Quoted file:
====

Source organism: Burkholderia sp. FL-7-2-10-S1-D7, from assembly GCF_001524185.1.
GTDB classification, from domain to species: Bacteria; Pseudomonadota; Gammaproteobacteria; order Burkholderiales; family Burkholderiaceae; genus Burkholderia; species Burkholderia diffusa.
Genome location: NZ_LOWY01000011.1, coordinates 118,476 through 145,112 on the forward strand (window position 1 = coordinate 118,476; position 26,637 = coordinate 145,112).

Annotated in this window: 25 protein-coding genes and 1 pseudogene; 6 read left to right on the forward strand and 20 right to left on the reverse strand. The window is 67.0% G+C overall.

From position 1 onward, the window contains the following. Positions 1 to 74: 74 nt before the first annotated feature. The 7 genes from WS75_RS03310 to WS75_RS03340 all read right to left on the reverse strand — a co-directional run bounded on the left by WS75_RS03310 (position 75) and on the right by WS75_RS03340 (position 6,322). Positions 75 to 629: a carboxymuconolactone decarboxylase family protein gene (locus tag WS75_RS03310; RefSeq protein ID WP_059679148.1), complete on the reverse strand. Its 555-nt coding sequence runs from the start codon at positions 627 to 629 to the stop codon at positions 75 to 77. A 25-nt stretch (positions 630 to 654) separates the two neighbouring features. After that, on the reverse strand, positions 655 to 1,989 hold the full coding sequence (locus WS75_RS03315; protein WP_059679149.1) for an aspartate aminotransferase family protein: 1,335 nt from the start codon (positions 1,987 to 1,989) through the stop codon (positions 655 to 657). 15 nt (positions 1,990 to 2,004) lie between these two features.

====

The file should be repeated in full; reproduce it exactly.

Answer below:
Source organism: Burkholderia sp. FL-7-2-10-S1-D7, from assembly GCF_001524185.1.
GTDB classification, from domain to species: Bacteria; Pseudomonadota; Gammaproteobacteria; order Burkholderiales; family Burkholderiaceae; genus Burkholderia; species Burkholderia diffusa.
Genome location: NZ_LOWY01000011.1, coordinates 118,476 through 145,112 on the forward strand (window position 1 = coordinate 118,476; position 26,637 = coordinate 145,112).

Annotated in this window: 25 protein-coding genes and 1 pseudogene; 6 read left to right on the forward strand and 20 right to left on the reverse strand. The window is 67.0% G+C overall.

From position 1 onward, the window contains the following. Positions 1 to 74: 74 nt before the first annotated feature. The 7 genes from WS75_RS03310 to WS75_RS03340 all read right to left on the reverse strand — a co-directional run bounded on the left by WS75_RS03310 (position 75) and on the right by WS75_RS03340 (position 6,322). Positions 75 to 629: a carboxymuconolactone decarboxylase family protein gene (locus tag WS75_RS03310; RefSeq protein ID WP_059679148.1), complete on the reverse strand. Its 555-nt coding sequence runs from the start codon at positions 627 to 629 to the stop codon at positions 75 to 77. A 25-nt stretch (positions 630 to 654) separates the two neighbouring features. After that, on the reverse strand, positions 655 to 1,989 hold the full coding sequence (locus WS75_RS03315; protein WP_059679149.1) for an aspartate aminotransferase family protein: 1,335 nt from the start codon (positions 1,987 to 1,989) through the stop codon (positions 655 to 657). 15 nt (positions 1,990 to 2,004) lie between these two features.